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The Masters

Former Masters champ coming out of retirement for 2021 Masters

February 03, 2021

JIM WATSON

It is said you can’t quit love, which perhaps explains why Ian Woosnam, in spite of past proclamations, is making a return to Augusta National.

Woosnam, who became the first (and, to this point, only) Welshman to win the green jacket with his triumph at the 1991 Masters, has said that he was done competing in the tournament on two different occasions. The first was following the 2016 event, as Woosnam—who has battled ankylosing spondylitis, a condition that affects the spine—claimed his body could no longer handle the rigors of the course.

“It’s just getting really tough,” said Woosnam at the time. “That’s my last go. I am not fit enough to play with my bad back. Every time I play this course it just seizes on me, and I can’t swing the club properly. I am in pain all the way round, so it’s time to say ‘bye bye’ really.”

But Woosnam was talked into returning by his wife, playing in the 2017, 2018 and 2019 tournaments. However, Woosnam again called it quits after a disappointing performance in 2019. It was his 11th straight missed cut at the Masters, making the weekend just twice this century (2000, 2008).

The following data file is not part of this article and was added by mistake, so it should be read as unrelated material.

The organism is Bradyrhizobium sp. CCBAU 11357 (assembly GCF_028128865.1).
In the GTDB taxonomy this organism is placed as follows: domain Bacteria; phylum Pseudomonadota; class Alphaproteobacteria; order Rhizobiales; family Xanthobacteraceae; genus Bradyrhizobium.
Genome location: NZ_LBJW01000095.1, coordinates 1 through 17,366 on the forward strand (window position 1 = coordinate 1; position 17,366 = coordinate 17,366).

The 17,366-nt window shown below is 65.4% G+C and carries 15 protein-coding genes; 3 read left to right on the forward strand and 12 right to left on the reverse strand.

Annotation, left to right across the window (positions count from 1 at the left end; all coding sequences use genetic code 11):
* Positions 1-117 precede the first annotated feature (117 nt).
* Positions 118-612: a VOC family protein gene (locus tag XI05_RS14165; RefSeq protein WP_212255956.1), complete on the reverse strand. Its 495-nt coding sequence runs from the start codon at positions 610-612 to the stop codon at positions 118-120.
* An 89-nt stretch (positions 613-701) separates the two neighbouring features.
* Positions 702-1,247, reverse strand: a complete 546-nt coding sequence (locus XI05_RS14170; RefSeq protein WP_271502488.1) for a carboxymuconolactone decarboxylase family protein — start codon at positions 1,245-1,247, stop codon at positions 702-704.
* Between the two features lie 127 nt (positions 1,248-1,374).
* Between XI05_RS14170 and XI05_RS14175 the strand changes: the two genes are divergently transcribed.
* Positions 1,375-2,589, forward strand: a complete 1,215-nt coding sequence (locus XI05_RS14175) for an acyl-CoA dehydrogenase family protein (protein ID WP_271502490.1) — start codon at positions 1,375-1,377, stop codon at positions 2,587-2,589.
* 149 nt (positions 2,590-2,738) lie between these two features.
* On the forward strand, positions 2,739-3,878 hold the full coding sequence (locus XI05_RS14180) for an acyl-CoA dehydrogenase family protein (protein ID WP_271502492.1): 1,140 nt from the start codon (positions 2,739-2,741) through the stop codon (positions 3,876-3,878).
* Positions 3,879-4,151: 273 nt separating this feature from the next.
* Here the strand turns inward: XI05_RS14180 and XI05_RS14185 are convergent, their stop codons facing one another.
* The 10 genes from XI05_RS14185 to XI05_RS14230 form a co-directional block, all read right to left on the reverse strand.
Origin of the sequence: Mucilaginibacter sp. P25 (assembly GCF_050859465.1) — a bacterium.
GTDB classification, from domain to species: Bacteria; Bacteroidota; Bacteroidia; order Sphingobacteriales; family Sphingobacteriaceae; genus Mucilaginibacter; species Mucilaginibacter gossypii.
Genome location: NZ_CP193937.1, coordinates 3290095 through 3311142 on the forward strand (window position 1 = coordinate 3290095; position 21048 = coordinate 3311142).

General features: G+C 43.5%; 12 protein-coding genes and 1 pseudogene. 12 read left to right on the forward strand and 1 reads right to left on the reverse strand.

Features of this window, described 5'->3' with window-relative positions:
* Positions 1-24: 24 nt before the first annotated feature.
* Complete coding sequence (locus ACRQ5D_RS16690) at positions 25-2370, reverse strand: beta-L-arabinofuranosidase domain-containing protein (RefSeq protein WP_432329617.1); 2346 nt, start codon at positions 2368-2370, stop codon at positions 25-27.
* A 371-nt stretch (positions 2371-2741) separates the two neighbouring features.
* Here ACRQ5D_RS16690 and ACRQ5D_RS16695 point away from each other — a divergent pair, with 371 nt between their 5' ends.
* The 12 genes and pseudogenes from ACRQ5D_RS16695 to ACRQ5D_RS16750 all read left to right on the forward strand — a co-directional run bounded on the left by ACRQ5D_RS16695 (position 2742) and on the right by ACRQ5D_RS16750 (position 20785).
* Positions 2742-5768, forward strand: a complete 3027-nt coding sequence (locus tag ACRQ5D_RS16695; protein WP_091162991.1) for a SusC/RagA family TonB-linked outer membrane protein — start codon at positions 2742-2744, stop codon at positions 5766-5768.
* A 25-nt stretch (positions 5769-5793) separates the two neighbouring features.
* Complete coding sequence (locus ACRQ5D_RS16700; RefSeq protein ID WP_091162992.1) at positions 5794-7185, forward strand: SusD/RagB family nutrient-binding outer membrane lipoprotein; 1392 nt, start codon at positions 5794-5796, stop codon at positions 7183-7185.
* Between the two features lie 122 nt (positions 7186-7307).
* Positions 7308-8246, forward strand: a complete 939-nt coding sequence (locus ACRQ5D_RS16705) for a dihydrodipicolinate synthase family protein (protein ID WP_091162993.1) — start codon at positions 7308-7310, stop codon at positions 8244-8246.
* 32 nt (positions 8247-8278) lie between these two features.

“I think this is going to be my last time playing here,” said Woosnam in 2019. “I’m just in too much pain. And it happens every time I get here. It must be the hills because I’ve been playing and hitting a lot of balls recently with no ill-effects. But as soon as I get on this course my back bothers me.”

Woosnam didn’t play in the 2020 tournament, seemingly signaling the eight-time Ryder Cupper was done as a competitor. Yet on Tuesday night Woosnam reversed course, saying he’s going to give the Masters another go.

“Got my invitation to play the 2021 Masters, I’m going for it again after saying I wouldn’t play again,” Woosnam said on social media, “but with the back operation which has gone really well, I’m going to playing again can’t wait.”

Woosnam, who will be 63 at this year’s Masters, will be among the field’s oldest players, likely joining Bernhard Langer (who made the cut last year at 63), Larry Mize, Sandy Lyle and Fred Couples as sexagenarian competitors. Woosnam is a former World No. 1 and has 29 career wins on the European Tour, which ranks sixth all-time on the Old World circuit. He was inducted into the World Golf Hall of Fame in 2017.